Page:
By Ludwig Burger and Andreas Rinke
BERLIN -GlobalWafers’ planned 4.35-billion-euro ($4.89 billion) takeover of German chip supplier Siltronic collapsed late on Monday as the deal did not receive regulatory approval on time, although the door remained open to another attempt.
The failed acquisition by Taiwan’s GlobalWafers comes as a global shortage of semiconductors has laid bare Europe’s dependence on Asian suppliers, which has triggered recent efforts to boost production across the continent.
“It was not possible to complete all the necessary review steps as part of the investment review – this applies in particular to the review of the antitrust approval by the Chinese authorities, which was only granted last week,” a spokesperson for Germany’s Economy Ministry said.
On Jan. 21, China’s market regulator said it would give conditional approval for the acquisition.
GlobalWafers left the door open as to whether it would make another offer, retracting an earlier statement on Tuesday in which it shut out the possibility of taking another go.
Still, Siltronic CEO Christoph von Plotho said to German newspaper F.A.Z. that an unchanged offer would be less attractive at this point.
“A lot has changed. Chips are scarce and prices are rising,” he said, according to a preview of the paper’s Wednesday edition, adding that the firm was working at full capacity.
“An unchanged offer is less attractive from today’s perspective.”
Shares in Siltronic were up 4.8% at 1126 GMT. Siltronic shares had been trading significantly below GlobalWafers offer price of 145 euros per share for some time after Siltronic flagged in mid-January that the deal was in limbo.
A trader said any sell-off by disappointed investors could offer an entry point, given that Siltronic could be worth more as a standalone business.
“Some analysts already upgraded the stock when the approval became unlikely,” the trader said.
The German Economy Ministry, which has in recent years ramped up reviews of planned takeovers of German companies by foreign firms, said an investment review would be carried out again if GlobalWafers chose to make a new acquisition attempt.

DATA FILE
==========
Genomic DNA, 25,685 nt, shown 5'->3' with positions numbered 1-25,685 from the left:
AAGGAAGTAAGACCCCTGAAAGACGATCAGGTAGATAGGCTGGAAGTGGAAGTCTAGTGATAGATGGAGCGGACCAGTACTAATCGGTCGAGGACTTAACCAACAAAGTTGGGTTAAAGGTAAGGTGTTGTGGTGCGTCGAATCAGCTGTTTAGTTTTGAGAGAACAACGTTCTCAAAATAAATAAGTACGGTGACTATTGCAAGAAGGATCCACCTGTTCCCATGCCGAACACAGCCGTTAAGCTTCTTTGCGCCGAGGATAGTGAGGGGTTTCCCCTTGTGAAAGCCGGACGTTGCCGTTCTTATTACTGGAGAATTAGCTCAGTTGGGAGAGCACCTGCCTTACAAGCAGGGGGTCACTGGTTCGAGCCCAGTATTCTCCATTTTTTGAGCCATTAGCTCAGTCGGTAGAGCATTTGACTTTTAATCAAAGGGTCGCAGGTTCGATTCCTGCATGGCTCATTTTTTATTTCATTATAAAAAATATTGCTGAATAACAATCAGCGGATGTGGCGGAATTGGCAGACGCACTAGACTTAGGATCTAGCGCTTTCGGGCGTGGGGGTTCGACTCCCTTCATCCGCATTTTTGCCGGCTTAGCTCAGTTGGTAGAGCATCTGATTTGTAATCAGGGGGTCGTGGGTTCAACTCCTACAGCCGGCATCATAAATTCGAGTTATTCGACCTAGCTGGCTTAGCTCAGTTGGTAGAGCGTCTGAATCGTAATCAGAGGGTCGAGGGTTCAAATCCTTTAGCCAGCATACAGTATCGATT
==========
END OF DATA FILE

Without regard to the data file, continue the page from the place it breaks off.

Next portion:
GlobalWafers CEO Doris Hsu said the outcome was “very disappointing” and the company would “analyse the non-decision of the German government and consider its impact on our future investment strategy”.
Hsu said she would announce on Feb. 6 the company’s plans for the 4.35 billion euros which the Siltronic purchase would have cost. Hsu had said earlier the company would probably invest in America if the deal failed.
“Europe remains an important market for GlobalWafers and it remains committed to the customers and employees in the region,” the company said in a statement, adding that it would have to pay a termination fee of 50 million euros since regulatory approvals were not obtained.
In a separate statement, Siltronic confirmed the takeover offer had expired due to the German ministry’s inaction and that the company stood to receive the termination fee.
Majority shareholder Wacker Chemie, which owns a 30.83% stake in Siltronic, said it regretted the economy ministry’s decision, adding it still intended to sell its remaining stake in Siltronic in the medium-term.
The deal would have created the second-largest maker of 300-millimetre wafers, behind Japan’s Shin-Etsu, as the semiconductor industry consolidates.
Germany has become wary of changes to its high-tech supply network after carmakers, one of its major sectors, were hit by the global chip shortage.
A recent takeover of a European semiconductor company by an Asian buyer that did go through was the purchase of Dialog Semiconductor by Japan’s Renesas Electronics Corp.
GlobalWafers secured a majority stake in Siltronic last year and initially hoped to have the transaction wrapped up in late 2021.
($1 = 0.8896 euros)